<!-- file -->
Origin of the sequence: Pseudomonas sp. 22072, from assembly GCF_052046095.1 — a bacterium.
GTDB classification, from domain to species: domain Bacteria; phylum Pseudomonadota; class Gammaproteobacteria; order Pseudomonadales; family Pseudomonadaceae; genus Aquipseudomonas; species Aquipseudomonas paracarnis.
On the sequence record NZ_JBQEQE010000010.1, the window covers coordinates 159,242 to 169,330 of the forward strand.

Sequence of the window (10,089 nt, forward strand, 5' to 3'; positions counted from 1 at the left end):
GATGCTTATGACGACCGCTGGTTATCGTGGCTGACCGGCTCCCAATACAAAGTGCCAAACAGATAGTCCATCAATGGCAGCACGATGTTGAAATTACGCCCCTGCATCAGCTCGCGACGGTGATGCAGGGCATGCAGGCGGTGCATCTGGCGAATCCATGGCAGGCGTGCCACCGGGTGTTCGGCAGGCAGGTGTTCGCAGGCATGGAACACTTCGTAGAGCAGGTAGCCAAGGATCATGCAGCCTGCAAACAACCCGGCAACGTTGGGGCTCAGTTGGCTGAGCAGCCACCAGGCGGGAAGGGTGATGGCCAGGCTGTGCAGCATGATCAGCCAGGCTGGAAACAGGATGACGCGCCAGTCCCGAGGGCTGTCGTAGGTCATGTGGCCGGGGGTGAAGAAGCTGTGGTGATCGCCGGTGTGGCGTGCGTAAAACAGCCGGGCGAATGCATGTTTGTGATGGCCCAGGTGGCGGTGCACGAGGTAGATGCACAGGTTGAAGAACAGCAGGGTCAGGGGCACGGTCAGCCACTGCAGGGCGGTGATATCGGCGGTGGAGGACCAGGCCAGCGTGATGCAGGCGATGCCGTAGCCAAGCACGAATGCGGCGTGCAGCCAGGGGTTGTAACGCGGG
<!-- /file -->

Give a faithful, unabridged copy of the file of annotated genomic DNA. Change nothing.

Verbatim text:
Origin of the sequence: Pseudomonas sp. 22072, from assembly GCF_052046095.1 — a bacterium.
GTDB classification, from domain to species: domain Bacteria; phylum Pseudomonadota; class Gammaproteobacteria; order Pseudomonadales; family Pseudomonadaceae; genus Aquipseudomonas; species Aquipseudomonas paracarnis.
On the sequence record NZ_JBQEQE010000010.1, the window covers coordinates 159,242 to 169,330 of the forward strand.

Sequence of the window (10,089 nt, forward strand, 5' to 3'; positions counted from 1 at the left end):
GATGCTTATGACGACCGCTGGTTATCGTGGCTGACCGGCTCCCAATACAAAGTGCCAAACAGATAGTCCATCAATGGCAGCACGATGTTGAAATTACGCCCCTGCATCAGCTCGCGACGGTGATGCAGGGCATGCAGGCGGTGCATCTGGCGAATCCATGGCAGGCGTGCCACCGGGTGTTCGGCAGGCAGGTGTTCGCAGGCATGGAACACTTCGTAGAGCAGGTAGCCAAGGATCATGCAGCCTGCAAACAACCCGGCAACGTTGGGGCTCAGTTGGCTGAGCAGCCACCAGGCGGGAAGGGTGATGGCCAGGCTGTGCAGCATGATCAGCCAGGCTGGAAACAGGATGACGCGCCAGTCCCGAGGGCTGTCGTAGGTCATGTGGCCGGGGGTGAAGAAGCTGTGGTGATCGCCGGTGTGGCGTGCGTAAAACAGCCGGGCGAATGCATGTTTGTGATGGCCCAGGTGGCGGTGCACGAGGTAGATGCACAGGTTGAAGAACAGCAGGGTCAGGGGCACGGTCAGCCACTGCAGGGCGGTGATATCGGCGGTGGAGGACCAGGCCAGCGTGATGCAGGCGATGCCGTAGCCAAGCACGAATGCGGCGTGCAGCCAGGGGTTGTAACGCGGG